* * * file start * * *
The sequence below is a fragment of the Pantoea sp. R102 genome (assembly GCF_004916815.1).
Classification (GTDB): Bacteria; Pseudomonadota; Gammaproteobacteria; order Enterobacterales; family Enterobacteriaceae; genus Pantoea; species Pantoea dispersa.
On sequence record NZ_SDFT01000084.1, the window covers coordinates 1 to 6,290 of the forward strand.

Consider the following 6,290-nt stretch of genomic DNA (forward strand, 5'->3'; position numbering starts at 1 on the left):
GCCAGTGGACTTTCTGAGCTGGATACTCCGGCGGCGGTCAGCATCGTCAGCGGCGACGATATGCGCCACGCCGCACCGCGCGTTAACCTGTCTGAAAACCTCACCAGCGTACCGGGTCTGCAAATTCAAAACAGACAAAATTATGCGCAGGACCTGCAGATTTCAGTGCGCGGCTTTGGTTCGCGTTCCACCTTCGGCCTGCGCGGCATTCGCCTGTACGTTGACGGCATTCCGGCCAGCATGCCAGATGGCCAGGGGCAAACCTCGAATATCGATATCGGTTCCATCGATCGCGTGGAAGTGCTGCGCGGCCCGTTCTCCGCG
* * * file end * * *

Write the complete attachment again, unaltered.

The sequence below is a fragment of the Pantoea sp. R102 genome (assembly GCF_004916815.1).
Classification (GTDB): Bacteria; Pseudomonadota; Gammaproteobacteria; order Enterobacterales; family Enterobacteriaceae; genus Pantoea; species Pantoea dispersa.
On sequence record NZ_SDFT01000084.1, the window covers coordinates 1 to 6,290 of the forward strand.

Consider the following 6,290-nt stretch of genomic DNA (forward strand, 5'->3'; position numbering starts at 1 on the left):
GCCAGTGGACTTTCTGAGCTGGATACTCCGGCGGCGGTCAGCATCGTCAGCGGCGACGATATGCGCCACGCCGCACCGCGCGTTAACCTGTCTGAAAACCTCACCAGCGTACCGGGTCTGCAAATTCAAAACAGACAAAATTATGCGCAGGACCTGCAGATTTCAGTGCGCGGCTTTGGTTCGCGTTCCACCTTCGGCCTGCGCGGCATTCGCCTGTACGTTGACGGCATTCCGGCCAGCATGCCAGATGGCCAGGGGCAAACCTCGAATATCGATATCGGTTCCATCGATCGCGTGGAAGTGCTGCGCGGCCCGTTCTCCGCG